“In the beginning, Kate’s anger was not directed toward Jeri Ryan, it was directed toward the character,” Garret Wang, who played Harry Kim, told Closer in 2018. “When the producers said no [about getting rid of Seven], Kate kept complaining. Finally her anger was turned toward the actress. That’s when it became horrible.” Mulgrew’s conduct was so stressful that Ryan told Closer she would “feel nauseous” before she arrived on set each day. “I completely understand why. I get it, believe me, but it was very difficult. Overall, this was not my favorite work experience for that reason.”
Even without Mulgrew’s actions, Ryan had enough to deal with just by wearing the catsuit. “If I had to go to the restroom,” Ryan told io9, “it was a 20-minute production break. Everyone had to know over the radio. Someone had to dress me and undress me.” This didn’t just affect Ryan, but everyone on set, as another Voyager castmate (who chose to remain anonymous) commented to Closer. “At one point, Kate pulled the line producer aside and said, ‘Jeri Ryan is not allowed to use the bathroom unless she uses it before work or after work, but not during work. It takes too much time to get her in and out of that suit’.” With work days that often exceeded 15 hours, this obviously wasn’t feasible.
Although costumes are often difficult to deal with, when clothing has been constructed to amplify sex appeal there’s an added strain to that actor’s professional life. No one knows that better than Marina Sirtis. A survivor of anorexia and other eating disorders, Sirtis was under a huge pressure to lose weight in order to maintain her position as The Next Generation’s babe. She told io9: “I used to get phone calls from the producers telling me I was fat. They’d say, ‘You look fat, and we pay you a lot of money to look good. Think about it.’ I was a stick insect from all the nagging.”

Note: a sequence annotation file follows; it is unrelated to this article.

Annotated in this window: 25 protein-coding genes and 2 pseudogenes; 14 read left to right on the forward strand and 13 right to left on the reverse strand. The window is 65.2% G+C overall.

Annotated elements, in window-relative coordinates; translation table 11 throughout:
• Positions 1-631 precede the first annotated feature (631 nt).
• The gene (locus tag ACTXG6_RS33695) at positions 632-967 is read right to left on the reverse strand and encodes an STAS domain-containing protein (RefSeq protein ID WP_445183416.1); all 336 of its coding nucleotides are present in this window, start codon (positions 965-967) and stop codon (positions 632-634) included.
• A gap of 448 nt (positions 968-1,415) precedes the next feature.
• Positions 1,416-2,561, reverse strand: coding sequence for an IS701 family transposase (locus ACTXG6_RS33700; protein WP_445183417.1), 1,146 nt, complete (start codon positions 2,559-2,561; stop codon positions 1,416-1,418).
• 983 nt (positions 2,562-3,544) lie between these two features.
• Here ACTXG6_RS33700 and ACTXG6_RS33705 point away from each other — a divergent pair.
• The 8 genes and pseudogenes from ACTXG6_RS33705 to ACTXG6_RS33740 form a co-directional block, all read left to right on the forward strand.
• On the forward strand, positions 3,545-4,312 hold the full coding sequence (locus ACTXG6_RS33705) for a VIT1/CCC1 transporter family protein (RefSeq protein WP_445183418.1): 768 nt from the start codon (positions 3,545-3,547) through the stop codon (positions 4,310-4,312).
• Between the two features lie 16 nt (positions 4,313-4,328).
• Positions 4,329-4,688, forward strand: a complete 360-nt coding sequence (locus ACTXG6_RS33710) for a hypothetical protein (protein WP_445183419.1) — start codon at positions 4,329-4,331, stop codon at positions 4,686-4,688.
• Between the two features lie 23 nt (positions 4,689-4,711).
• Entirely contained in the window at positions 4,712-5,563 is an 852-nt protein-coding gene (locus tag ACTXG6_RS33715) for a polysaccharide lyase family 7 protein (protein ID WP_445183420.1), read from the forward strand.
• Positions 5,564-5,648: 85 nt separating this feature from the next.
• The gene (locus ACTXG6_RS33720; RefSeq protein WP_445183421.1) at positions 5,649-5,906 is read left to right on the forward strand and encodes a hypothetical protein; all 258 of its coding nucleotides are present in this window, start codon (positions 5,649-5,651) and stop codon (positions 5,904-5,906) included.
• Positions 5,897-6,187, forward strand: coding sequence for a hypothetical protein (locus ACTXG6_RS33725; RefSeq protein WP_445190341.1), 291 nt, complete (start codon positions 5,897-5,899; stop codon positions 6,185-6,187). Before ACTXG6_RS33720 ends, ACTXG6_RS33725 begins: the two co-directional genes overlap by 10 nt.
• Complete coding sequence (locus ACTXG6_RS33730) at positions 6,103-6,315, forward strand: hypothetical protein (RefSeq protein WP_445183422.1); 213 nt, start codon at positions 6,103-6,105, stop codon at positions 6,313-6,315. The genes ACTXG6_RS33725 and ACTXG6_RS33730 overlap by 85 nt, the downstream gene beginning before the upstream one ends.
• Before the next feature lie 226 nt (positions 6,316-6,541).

For some of the actors, this toxic environment began before they’d even started shooting, as was the case for Terry Farrell, who played Jadzia Dax in Deep Space Nine. Interviewed for the book The Fifty Year Mission, Farrell revealed that she found her costuming experience with Rick Berman to be very uncomfortable. “He’d comment on your bra size not being voluptuous. He would say, ‘Well, you’re just flat. Look at Christine over there. She has perfect breasts.’” With Berman dissatisfied with Farrell’s body, the costume department was called upon to fix the issue. “I had to have fittings for Dax to have larger breasts. And then I had to go into Berman’s office.”
If the experiences of Sirtis, Ryan, and Farrell teach us nothing else, it’s that the objectification of Star Trek’s female characters doesn’t just tarnish its ostensibly progressive reputation, it also created a difficult work environment. So in order to judge whether Star Trek is sexist we have to look behind the scenes—and discover what kind of culture leads to these decisions.
If the entertainment industry is dominated by men now, this was even more the case decades ago. Star Trek has had a few female writers and producers over the years—DC Fontana wrote for The Original Series, The Next Generation, and Deep Space Nine; Jeri Taylor got her start producing The Next Generation before co-creating Voyager, to name just two immensely influential staffers. But, as Sirtis points out, Star Trek was a franchise created by men: “Even though we were writing a show about the 24th century, apart from Jeri Taylor and Melinda Snodgrass [another writer], the writers and producers were all men. Twentieth-century men. So it’s not gonna be that far-reaching.”
We could argue, of course, that Star Trek was a product of its era, but the actors were aware, at the time, that the show could be better. This aggravated Gates McFadden, as early as season one of The Next Generation, as she revealed to io9. “I wondered, did the women exist for the men to react to? Even Wesley just reacted to his mother, not seeking out her counsel—for counsel he sought out the men on the ship.” Coming from academia, McFadden was used to a collaborative creative environment, but she didn’t encounter that behind the scenes of The Next Generation. “Jonathan Frakes could bound into the producer’s office and put his feet up, but I couldn’t. That wasn’t acceptable.”